The first four and the last four postulates are strongly interrelated. The initial quartet revolve around the notions of representation and common sense which Deleuze develops into a technical term, defined as the “faculty of cognition that allows the other faculties (whether difference sense modalities, or different ways of relating to objects) to communicate with one another.” (Somers-Hall 2013:97) The first postulate serves an introductory function, to set the stage for what is to come; it is the Postulate of the Principle. This entails the mistaken presupposition that there is a ‘good will on the part of the thinker’ and an ‘upright nature on the part of thought’ (Deleuze 1994:131). This postulate relates to the assumption that we all know what it is to think. It has two aspects, the first concerns the assumption of the good will of the thinker; namely that we all seek 'capital T truth' in terms of identity and the question ‘what is?'. The second is that of the good nature of thought: where thought seen as innocent and is in tune with, and can reach this naive conception of 'truth'. This is ultimately moral assertion, a declaration of faith in the power of discursive reason and logos. As “morality alone is capable of persuading us that thought has a good nature and the thinker a good will, and only the good can ground the supposed affinity between thought and the True—what else if not this Morality, this Good which gives thought to the true and the true to thought?” (Deleuze 1994: 132). For Deleuze the classic Platonic question of “what is?” conceived in terms of the each for eternity and essence leads philosophy astray. What is instead needed are the questions who? which one? how many? how much? With the answers given in terms of difference, process and becoming rather than eternity. For Deleuze, “Individuation is what responds to the question 'who?', just as the Idea responds to the questions 'how much?'and 'how?', 'who?' is always an intensity. Individuation is the act by which intensity determines differential relations to become actualised, along the lines of differenciation and within the qualities and extensities it creates.” (Deleuze 1994: 246)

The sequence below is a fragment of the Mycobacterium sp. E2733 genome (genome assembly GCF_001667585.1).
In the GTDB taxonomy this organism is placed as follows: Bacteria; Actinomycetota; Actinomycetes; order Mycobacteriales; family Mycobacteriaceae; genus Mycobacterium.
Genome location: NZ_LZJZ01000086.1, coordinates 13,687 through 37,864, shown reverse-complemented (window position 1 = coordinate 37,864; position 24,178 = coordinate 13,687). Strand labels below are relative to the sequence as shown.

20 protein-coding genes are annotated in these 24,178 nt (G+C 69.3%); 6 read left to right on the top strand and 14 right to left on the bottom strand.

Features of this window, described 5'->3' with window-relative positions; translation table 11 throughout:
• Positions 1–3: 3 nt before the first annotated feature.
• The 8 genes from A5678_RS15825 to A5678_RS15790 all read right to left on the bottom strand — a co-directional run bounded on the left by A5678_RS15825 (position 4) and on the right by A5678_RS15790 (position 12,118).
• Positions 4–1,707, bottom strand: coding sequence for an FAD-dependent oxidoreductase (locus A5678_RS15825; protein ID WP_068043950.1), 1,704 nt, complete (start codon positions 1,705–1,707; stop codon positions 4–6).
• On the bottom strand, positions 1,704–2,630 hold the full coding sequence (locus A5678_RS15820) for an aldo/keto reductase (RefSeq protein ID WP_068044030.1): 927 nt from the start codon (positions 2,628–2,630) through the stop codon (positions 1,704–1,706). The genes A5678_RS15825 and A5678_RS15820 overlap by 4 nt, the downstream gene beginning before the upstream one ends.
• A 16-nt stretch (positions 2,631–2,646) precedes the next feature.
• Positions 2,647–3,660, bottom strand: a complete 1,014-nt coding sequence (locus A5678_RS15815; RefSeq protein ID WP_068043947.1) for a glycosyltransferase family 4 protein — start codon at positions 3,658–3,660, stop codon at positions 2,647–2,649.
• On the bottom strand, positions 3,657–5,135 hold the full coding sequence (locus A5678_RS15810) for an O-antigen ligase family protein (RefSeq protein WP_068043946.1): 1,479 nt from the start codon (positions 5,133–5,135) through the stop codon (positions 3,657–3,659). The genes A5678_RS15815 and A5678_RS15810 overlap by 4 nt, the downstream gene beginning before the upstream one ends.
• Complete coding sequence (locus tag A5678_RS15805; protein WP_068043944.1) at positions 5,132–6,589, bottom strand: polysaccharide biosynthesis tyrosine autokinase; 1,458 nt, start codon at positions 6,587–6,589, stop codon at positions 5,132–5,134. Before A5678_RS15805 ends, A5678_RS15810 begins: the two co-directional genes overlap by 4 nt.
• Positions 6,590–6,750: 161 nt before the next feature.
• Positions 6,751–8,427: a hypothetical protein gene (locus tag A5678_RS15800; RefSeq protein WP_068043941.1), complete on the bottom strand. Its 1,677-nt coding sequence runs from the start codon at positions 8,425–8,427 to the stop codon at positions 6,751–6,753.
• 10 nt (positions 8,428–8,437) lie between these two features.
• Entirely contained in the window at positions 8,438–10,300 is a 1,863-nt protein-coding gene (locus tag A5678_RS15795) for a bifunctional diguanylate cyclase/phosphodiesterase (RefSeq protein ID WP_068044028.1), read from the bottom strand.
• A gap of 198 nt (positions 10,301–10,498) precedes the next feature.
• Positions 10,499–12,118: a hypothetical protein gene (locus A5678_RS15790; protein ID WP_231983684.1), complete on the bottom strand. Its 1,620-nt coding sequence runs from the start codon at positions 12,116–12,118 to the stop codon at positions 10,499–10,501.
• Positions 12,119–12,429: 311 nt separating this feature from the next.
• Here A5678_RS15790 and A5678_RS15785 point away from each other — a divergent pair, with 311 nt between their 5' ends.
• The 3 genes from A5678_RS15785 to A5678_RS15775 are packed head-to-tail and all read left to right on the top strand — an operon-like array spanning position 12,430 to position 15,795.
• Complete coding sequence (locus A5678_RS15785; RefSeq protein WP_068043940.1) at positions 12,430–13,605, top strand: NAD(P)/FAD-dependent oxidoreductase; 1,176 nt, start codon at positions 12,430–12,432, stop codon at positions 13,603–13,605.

The second postulate “of the Ideal, or Common Sense” (Deleuze 1994: 167) has common sense providing “the formal nature of a uniﬁed subject to which objects correspond” (Somers-Hall 2013: 107). It also guarantees the harmonious or concordant use of different mental faculties in the judgement of the object. This is the first side of the infamous subject-object dichotomy that has long haunted western thought. As “For Kant as for Descartes, it is the identity of the Self in the ‘I think’ which grounds the harmony of all the faculties and their agreement on the form of a supposed Same object” (Deleuze 1994: 133), even if their notion of self takes differing forms. Good sense relates to the object side of the equation as we still need a presupposed world of stable objects to be coordinated as well as a means of doing so (the subject). Good sense is partitioning the world into objects; it is the “dynamic instance, capable of determining the indeterminate object as this or that, and of individualising the self situated in this ensemble of objects” (Deleuze 1994: 226). Consequently, “Good sense determines the contribution of the faculties in each case, while common sense contributes the form of the Same”, these two elements “complete each other” constituting doxa (Deleuze 1994:134). This presupposition of a dichotomy between an abstract subject and a static world of objects that it perceives is seen clearly in the assumption of the utilitarian economic agent and a static distribution of a closed social world. To quote Lawson summarising the view of mainstream economists insofar as they demonstrate these presuppositions (which in turn underpins their deductivist methodology);
The individual agent of mainstream economics usually inhabits a world composed of …surface phenomena as (measurable) events and states of affairs, phenomena which, by and large, each agent is supposed unproblematically to perceive. The deductivist aim is then to specify each economic model in such a way as to guarantee that under given determinate conditions x a specific outcome y is guaranteed to follow. This goal is achieved, typically, by imputing to any ‘economic agent’ some unitary objective, a set of beliefs/knowledge of the measurable events and states of affairs which comprise the agent’s environment, and an ordering of some kind over the perceived potential satisfiers of the imputed objective, one that facilitates an ‘optimising decision’. Often the knowledge-set in question is fantastic; it is almost always, in the standard account, sufficient to facilitate an unambiguous optimising (maximising or minimising) response or decision on the part of the agent. In other words, this assumption of calculative optimising behaviour, i.e. of economic rationality, which is sustained throughout much of contemporary mainstream economics, is merely a gloss on the proceedings. (Lawson 1997:181-182)